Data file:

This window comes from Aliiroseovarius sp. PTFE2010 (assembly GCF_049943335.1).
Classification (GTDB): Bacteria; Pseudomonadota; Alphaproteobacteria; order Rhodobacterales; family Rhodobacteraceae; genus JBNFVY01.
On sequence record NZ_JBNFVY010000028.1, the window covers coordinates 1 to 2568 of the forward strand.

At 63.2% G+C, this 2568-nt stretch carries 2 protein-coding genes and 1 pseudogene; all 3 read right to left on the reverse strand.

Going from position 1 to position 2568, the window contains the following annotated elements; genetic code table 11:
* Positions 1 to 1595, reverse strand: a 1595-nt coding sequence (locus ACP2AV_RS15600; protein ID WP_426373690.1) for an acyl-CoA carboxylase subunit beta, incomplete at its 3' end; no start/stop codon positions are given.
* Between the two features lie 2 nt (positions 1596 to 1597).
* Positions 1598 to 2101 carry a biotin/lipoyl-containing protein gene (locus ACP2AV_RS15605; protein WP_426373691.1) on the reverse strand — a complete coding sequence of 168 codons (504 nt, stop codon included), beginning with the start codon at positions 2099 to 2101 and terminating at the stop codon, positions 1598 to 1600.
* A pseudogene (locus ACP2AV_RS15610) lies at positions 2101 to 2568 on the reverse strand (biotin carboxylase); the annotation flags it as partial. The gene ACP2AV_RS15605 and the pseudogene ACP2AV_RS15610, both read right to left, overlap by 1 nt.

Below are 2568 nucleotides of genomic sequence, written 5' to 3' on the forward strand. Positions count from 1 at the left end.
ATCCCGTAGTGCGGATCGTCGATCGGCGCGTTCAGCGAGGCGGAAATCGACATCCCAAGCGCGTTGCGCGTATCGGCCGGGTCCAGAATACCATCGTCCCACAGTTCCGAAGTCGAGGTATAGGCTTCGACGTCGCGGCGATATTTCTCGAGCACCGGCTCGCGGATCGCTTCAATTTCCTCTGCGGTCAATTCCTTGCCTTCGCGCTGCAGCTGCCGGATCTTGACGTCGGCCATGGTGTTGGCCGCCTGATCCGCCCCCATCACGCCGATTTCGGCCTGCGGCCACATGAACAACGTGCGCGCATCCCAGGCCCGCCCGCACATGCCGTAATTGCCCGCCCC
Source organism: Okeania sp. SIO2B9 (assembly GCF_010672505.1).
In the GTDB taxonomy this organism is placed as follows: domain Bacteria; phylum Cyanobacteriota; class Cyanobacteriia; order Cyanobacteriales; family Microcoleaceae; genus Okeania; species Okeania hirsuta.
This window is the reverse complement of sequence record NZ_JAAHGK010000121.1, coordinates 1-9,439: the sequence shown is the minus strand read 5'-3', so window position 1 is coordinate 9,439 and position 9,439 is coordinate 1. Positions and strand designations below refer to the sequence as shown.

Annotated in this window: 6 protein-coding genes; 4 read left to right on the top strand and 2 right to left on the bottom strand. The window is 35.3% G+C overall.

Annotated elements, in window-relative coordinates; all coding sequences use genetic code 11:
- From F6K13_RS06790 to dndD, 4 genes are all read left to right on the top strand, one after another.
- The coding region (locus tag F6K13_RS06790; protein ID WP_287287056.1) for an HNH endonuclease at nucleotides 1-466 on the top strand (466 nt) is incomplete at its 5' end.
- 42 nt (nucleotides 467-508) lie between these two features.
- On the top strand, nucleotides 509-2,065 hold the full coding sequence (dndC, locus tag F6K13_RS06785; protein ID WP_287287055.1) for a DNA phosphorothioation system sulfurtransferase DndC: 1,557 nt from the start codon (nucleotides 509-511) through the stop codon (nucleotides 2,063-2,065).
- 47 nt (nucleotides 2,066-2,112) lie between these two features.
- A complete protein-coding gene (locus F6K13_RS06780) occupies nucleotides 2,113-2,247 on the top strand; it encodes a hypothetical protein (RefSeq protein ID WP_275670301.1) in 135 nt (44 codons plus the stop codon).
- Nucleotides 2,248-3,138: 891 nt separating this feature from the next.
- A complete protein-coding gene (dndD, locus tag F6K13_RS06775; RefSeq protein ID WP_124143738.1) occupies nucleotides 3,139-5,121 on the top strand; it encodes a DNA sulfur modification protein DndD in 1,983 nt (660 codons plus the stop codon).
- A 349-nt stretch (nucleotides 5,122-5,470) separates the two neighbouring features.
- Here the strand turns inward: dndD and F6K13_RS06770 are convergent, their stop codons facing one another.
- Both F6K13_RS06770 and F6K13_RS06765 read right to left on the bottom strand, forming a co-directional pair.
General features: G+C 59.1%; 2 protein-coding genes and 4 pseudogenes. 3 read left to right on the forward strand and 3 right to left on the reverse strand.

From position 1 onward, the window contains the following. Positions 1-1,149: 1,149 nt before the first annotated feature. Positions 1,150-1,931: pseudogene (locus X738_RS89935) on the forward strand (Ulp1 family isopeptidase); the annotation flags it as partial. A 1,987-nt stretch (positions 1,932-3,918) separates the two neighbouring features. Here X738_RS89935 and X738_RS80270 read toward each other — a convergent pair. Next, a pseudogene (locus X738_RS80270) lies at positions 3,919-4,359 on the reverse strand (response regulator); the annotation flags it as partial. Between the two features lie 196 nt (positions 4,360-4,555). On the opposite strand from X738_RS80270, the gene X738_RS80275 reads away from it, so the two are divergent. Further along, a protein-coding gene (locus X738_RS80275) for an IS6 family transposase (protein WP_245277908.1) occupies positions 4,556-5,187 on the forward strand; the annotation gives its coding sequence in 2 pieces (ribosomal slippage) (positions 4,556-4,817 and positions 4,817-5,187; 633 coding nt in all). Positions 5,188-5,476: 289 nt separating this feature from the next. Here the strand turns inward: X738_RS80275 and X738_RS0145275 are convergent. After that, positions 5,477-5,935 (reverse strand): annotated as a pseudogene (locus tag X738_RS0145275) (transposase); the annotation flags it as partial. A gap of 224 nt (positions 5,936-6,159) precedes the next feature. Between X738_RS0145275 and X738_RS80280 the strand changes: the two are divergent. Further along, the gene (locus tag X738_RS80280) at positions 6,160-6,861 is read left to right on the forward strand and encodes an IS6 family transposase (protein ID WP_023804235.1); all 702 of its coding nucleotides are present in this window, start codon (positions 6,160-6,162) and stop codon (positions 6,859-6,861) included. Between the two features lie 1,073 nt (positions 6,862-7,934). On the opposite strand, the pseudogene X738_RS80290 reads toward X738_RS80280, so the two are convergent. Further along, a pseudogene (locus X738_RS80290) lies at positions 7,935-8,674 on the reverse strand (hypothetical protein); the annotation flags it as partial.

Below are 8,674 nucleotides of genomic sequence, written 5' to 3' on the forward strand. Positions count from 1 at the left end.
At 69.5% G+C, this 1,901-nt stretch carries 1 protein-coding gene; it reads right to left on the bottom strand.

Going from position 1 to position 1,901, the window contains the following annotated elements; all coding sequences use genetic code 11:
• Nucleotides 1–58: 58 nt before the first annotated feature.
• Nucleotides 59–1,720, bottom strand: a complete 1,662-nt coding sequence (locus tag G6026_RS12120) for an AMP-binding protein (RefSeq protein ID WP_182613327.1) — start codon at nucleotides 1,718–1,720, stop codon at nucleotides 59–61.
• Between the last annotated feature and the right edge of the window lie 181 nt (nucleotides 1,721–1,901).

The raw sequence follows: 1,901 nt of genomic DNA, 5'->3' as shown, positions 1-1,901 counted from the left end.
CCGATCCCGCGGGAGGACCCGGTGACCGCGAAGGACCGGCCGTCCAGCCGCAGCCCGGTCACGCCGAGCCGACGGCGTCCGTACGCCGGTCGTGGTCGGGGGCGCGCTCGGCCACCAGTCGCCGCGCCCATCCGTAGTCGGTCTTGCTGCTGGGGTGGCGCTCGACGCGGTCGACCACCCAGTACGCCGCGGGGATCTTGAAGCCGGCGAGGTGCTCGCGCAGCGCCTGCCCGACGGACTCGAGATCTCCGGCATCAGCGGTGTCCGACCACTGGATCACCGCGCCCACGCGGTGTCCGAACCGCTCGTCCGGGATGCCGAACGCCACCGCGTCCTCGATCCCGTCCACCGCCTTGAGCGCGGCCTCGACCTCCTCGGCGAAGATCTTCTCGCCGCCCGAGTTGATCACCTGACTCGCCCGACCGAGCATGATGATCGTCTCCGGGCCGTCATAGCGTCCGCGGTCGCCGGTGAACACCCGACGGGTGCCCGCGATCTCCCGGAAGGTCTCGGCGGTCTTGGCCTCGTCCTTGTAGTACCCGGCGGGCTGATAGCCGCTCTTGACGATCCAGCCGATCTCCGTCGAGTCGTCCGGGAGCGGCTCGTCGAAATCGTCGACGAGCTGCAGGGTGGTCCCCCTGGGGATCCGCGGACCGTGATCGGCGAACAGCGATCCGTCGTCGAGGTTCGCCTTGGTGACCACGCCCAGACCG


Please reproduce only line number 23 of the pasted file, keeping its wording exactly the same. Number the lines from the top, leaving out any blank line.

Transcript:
- Nucleotides 2,248-3,138: 891 nt separating this feature from the next.